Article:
Inevitably, there will always be the last good-bye when your child leaves home for college. A time when you must release them to the world; because the world has been waiting.
A Bittersweet moment
Seeing my daughter walk away into her new life, and knowing that from this moment forward nothing would be the same, was a bittersweet memory.
I remembered the first day of kindergarten, as I held her hand bravely letting her go for the first time, as she cried “Mommy don’t leave!,”
“I’ll be back,” I promised holding back my own tears, courageously walking away with everything in me resisting turning around and running back to comfort her.
Yet now this separation rather than a day would last maybe forever as she ventured onto wherever her future would bring.
Moving out for college, her life had just began, while part of mine had ended.
I never wanted to stop being her mom, waking up each morning making her breakfast, packing her lunch and driving her to school while dodging cars to make it on time, as my daughter Allie navigated the best lanes.
Upon experience we NEVER got behind Mexican gardening trucks, as time seemed of no concern, nor did we ever trail American made cars with happy moms that happily stopped on yellow lights when clearly they had enough time to pass through. We searched for sports cars, aggressive male drivers that cleared our way as we drafted behind their path. Once the drop off was successfully made, we high fived as she victoriously ran before the infamous bell sounded.
Picking her up was with either Justin Beaver, High School Musical, or Nora Jones in the pulled back top of Jojo, our jeep. We always named our vehicles, bicycles and even luggage. To us it was sentimental. We even named our beloved bicycles, Button and Muffin who proved their own unbreakable bond when shockingly, while driving on the freeway, Muffin flew off the bike rack, and miraculously caught a spoke on Button’s right pedal. Dangling she held onto her dear friend for over a mile begging her not to let go until we finally had a chance to pull over. Muffin survived, and we both knew Button had saved her life.
There was also Daisy and Sunflower our quads. Bucky and Bean our luggage that traveled everywhere for eighteen years until finally Bucky’s handle broke, and Bean’s zipper unraveled. Yet, they are still part of the family cherished in the garage. There was Bubbles our handmade beach car with no doors, and our snowmobiles, though dearly loved escaped being named.
Life as a mom was nothing less than fun: teaching my little Allie to rollerblade while holding onto the the handle of her baby carriage, as Itsey our little puppy sat inside, and teaching her to ski while infusing her with the belief, “You can do it!” until she went from bunny slopes to black diamond runs, were the unforgettable moments etched forever in my mind.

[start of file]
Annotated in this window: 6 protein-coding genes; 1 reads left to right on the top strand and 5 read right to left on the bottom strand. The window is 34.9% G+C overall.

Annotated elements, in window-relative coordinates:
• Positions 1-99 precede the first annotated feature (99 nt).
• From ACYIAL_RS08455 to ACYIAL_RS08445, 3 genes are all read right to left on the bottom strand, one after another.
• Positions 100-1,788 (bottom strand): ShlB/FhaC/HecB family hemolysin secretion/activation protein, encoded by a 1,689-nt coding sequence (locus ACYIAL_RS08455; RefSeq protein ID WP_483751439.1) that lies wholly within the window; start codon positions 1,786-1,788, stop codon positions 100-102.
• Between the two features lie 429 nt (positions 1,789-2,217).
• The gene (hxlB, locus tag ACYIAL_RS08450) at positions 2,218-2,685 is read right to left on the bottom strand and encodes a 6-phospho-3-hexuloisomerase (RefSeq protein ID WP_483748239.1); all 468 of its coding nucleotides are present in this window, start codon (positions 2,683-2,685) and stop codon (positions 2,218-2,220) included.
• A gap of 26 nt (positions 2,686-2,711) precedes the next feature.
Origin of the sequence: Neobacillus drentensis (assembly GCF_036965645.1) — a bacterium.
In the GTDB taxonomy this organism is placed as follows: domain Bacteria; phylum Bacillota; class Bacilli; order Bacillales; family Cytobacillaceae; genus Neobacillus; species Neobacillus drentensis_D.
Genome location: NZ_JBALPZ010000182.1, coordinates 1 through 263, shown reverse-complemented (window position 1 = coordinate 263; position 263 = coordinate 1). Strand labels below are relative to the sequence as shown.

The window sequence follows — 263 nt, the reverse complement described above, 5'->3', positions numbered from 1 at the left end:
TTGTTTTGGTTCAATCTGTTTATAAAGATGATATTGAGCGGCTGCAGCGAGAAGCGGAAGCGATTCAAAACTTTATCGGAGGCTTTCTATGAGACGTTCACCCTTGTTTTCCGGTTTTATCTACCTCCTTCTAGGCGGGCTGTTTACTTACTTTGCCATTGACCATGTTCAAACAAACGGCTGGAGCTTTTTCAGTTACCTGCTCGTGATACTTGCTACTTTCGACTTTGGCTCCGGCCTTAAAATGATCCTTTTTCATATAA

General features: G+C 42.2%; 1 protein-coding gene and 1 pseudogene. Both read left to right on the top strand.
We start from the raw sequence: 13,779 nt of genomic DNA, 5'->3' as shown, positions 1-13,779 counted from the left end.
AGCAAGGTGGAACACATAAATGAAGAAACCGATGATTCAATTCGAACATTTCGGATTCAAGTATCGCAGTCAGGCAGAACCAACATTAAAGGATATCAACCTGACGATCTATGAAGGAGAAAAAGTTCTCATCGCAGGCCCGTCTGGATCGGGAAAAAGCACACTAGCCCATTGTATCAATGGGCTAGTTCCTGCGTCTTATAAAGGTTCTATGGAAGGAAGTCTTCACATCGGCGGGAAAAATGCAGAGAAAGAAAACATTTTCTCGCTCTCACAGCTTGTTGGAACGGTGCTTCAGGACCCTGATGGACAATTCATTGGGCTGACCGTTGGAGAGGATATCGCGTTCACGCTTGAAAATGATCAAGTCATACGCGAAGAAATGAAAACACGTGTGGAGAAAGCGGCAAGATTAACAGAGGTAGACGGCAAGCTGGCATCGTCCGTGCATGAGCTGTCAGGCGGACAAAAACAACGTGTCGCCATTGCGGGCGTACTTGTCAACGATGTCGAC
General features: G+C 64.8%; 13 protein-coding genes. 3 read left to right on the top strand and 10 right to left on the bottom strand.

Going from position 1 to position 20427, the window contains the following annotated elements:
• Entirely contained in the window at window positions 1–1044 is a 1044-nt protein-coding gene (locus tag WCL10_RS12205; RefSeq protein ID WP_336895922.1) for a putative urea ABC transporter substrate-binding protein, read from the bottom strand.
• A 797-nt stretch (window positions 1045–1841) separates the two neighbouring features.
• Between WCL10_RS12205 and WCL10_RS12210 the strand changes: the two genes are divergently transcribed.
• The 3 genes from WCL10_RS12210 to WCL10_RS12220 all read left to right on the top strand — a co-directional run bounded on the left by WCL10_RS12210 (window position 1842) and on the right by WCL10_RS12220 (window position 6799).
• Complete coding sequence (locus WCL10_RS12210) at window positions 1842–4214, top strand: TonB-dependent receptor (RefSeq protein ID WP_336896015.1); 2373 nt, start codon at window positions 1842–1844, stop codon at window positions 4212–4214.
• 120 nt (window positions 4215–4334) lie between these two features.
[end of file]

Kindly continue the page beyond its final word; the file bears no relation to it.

She conquered every challenge she faced. She jumped on quads, climbed hills on a mountain bike, beat me at racquetball, and caught a wave the first time she tried surfing
She was brave, and she lived by her favorite scripture, Mark 10:27,
With man it is impossible, but with God everything is possible.
I watched as my daughter, grew up not fearlessly as she faced new challenges, but courageously as she did it anyway.
We learned from life. We always said “yes” to new adventures. Warning her, my escape clause was always...
“I really don’t know how this is going to turn out. I do know that some of this adventure will be harder than expected, some of it will be more exciting than anticipated, but in the end it will be an adventure never to be forgotten.”
Becoming a leader
I witnessed the courage she had while transferring high schools and starting over with no friends, and the courage it took to make them.
I remember the day she came home from school with wet clothes. Questioning her she humbly replied, "At school today there was a pastor who spoke about giving your life to Christ. Finishing, he offered an invitation to anyone who wanted to come down for a water baptism. I was the first to stand. Even though I was the new kid, it didn’t matter. I wanted to go forward regardless if I made a fool of myself or not. "
"I knew what I believed in and that’s all that mattered. So I asked, “Can I go in with my clothes on?” Once he said “yes” I stood up and walked down through the front aisles.
Slowly but surely one by one 500 other kids followed.
My courageous, brave, little leader, with a heart bigger than life.
The memories of the past swept over the span of 18 years, though now it was time to say good-bye to my baby girl all grown up to face the world.
However hard it was to let go, the world deserved her, for that matter needed her.
I knew she would inspire others when they were down, and lead them into new adventures unafraid of unchartered territories. I knew she would stand up for her beliefs giving others courage to do the same. I knew she would show others how to be open and honest, and vulnerable with their hearts no matter the cost, regardless the risk.
The world indeed needed her…
this rare gift of my daughter Allie Nicole.
We hugged indefinitely, and now it was I who felt like she did in kindergarten when she pleaded “mommy don’t leave,” now it was I silently saying, Allie don’t leave.
As she turned and walked away, tears welled up blurring my last vision of her.
That was it. The last good-bye.
Yet, she stopped suddenly and turned around with such love in her eyes as if she knew what I was feeling, reassuringly whispered, ”Hey mom….mom, I’l be back…”
My heart was full, because I knew it was true. It was a glorious last good-bye.
My love always,
Your mom, first day of college
-Lisa Hamilton / The HamiltonPost